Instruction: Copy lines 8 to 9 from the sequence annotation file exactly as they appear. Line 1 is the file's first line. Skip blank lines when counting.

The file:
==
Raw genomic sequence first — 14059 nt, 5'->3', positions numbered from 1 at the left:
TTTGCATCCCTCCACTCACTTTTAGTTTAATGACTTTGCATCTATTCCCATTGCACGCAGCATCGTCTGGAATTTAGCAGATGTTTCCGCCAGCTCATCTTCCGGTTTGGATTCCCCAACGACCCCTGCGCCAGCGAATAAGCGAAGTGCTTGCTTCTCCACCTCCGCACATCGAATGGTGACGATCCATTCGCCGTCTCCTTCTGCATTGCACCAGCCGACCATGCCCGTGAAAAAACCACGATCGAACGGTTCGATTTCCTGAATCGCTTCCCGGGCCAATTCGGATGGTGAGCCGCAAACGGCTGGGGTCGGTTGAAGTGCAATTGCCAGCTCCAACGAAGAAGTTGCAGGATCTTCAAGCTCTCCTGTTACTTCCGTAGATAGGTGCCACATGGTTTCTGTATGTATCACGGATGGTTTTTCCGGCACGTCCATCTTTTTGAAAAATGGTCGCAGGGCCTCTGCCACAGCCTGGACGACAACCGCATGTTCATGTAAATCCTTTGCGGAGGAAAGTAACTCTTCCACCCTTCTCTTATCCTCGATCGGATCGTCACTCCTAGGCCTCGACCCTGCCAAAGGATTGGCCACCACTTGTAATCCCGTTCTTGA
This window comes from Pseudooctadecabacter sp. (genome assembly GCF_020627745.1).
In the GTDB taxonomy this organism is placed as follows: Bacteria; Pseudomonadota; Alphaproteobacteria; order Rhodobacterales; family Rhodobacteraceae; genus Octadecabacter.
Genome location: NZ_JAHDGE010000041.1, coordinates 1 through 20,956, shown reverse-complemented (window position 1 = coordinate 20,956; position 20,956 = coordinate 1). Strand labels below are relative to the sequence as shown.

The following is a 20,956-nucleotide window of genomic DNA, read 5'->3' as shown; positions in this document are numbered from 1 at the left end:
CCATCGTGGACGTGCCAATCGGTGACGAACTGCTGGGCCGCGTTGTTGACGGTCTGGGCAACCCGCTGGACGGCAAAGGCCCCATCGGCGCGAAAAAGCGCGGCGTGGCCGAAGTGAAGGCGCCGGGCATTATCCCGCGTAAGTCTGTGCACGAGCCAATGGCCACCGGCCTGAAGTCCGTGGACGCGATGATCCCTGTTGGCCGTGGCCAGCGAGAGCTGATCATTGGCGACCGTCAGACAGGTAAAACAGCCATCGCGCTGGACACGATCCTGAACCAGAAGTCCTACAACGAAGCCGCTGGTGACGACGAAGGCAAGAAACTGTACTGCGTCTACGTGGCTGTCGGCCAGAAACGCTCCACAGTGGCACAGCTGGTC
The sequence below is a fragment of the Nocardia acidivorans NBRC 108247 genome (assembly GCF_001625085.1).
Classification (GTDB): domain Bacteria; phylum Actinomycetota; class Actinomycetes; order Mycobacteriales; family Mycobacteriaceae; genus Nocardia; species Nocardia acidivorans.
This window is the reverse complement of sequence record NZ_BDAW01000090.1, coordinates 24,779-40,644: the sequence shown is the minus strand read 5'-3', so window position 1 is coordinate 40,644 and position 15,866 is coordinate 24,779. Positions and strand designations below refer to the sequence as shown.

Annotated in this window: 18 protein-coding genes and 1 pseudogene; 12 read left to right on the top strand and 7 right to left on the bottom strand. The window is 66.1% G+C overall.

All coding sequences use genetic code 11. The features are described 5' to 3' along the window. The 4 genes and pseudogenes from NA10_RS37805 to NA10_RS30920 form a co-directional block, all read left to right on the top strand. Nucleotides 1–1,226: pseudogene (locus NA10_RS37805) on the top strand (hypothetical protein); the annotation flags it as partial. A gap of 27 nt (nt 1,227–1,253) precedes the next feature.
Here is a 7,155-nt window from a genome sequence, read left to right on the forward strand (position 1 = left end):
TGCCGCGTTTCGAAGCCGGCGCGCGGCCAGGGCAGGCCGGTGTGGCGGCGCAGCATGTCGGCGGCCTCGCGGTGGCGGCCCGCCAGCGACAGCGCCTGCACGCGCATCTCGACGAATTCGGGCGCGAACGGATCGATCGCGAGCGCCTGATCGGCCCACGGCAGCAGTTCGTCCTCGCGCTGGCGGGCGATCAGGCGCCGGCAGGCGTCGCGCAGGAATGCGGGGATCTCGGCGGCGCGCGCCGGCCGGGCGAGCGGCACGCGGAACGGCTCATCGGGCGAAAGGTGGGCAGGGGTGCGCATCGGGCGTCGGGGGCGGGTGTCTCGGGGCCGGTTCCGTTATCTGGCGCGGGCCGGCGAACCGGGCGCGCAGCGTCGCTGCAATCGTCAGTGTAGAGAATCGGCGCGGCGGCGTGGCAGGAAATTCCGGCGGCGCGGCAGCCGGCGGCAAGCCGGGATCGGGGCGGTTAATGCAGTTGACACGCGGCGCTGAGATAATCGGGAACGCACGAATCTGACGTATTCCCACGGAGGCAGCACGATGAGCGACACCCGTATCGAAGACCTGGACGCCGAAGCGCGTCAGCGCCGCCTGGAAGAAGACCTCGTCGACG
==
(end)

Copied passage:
The sequence below is a fragment of the Nocardia acidivorans NBRC 108247 genome (assembly GCF_001625085.1).
Classification (GTDB): domain Bacteria; phylum Actinomycetota; class Actinomycetes; order Mycobacteriales; family Mycobacteriaceae; genus Nocardia; species Nocardia acidivorans.